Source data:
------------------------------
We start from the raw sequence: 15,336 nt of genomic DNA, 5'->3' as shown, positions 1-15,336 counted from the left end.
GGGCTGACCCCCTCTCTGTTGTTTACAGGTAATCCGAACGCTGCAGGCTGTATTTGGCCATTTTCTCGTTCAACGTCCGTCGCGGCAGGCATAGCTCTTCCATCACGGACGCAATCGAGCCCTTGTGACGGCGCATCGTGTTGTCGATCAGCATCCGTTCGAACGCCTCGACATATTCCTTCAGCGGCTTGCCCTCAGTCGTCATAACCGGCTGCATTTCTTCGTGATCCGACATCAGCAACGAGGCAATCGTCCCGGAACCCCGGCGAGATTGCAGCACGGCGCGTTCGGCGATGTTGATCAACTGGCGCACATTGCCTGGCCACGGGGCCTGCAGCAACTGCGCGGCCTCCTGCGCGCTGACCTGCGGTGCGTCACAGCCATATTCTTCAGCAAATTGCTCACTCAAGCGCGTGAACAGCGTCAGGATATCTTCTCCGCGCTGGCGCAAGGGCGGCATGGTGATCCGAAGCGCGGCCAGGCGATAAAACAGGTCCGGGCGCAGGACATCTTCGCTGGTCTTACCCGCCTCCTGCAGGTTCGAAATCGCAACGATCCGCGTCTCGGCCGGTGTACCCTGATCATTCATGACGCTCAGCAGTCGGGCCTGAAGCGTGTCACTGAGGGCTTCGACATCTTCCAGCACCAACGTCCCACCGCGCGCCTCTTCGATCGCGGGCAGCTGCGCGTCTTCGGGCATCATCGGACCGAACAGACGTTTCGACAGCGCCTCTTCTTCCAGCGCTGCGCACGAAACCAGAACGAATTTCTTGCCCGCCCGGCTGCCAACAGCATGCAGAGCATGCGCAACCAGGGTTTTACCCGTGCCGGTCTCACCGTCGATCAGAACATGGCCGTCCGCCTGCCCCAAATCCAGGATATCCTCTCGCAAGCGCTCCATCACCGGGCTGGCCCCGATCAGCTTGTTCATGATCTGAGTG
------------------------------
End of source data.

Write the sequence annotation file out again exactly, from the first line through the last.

We start from the raw sequence: 15,336 nt of genomic DNA, 5'->3' as shown, positions 1-15,336 counted from the left end.
GGGCTGACCCCCTCTCTGTTGTTTACAGGTAATCCGAACGCTGCAGGCTGTATTTGGCCATTTTCTCGTTCAACGTCCGTCGCGGCAGGCATAGCTCTTCCATCACGGACGCAATCGAGCCCTTGTGACGGCGCATCGTGTTGTCGATCAGCATCCGTTCGAACGCCTCGACATATTCCTTCAGCGGCTTGCCCTCAGTCGTCATAACCGGCTGCATTTCTTCGTGATCCGACATCAGCAACGAGGCAATCGTCCCGGAACCCCGGCGAGATTGCAGCACGGCGCGTTCGGCGATGTTGATCAACTGGCGCACATTGCCTGGCCACGGGGCCTGCAGCAACTGCGCGGCCTCCTGCGCGCTGACCTGCGGTGCGTCACAGCCATATTCTTCAGCAAATTGCTCACTCAAGCGCGTGAACAGCGTCAGGATATCTTCTCCGCGCTGGCGCAAGGGCGGCATGGTGATCCGAAGCGCGGCCAGGCGATAAAACAGGTCCGGGCGCAGGACATCTTCGCTGGTCTTACCCGCCTCCTGCAGGTTCGAAATCGCAACGATCCGCGTCTCGGCCGGTGTACCCTGATCATTCATGACGCTCAGCAGTCGGGCCTGAAGCGTGTCACTGAGGGCTTCGACATCTTCCAGCACCAACGTCCCACCGCGCGCCTCTTCGATCGCGGGCAGCTGCGCGTCTTCGGGCATCATCGGACCGAACAGACGTTTCGACAGCGCCTCTTCTTCCAGCGCTGCGCACGAAACCAGAACGAATTTCTTGCCCGCCCGGCTGCCAACAGCATGCAGAGCATGCGCAACCAGGGTTTTACCCGTGCCGGTCTCACCGTCGATCAGAACATGGCCGTCCGCCTGCCCCAAATCCAGGATATCCTCTCGCAAGCGCTCCATCACCGGGCTGGCCCCGATCAGCTTGTTCATGATCTGAGTG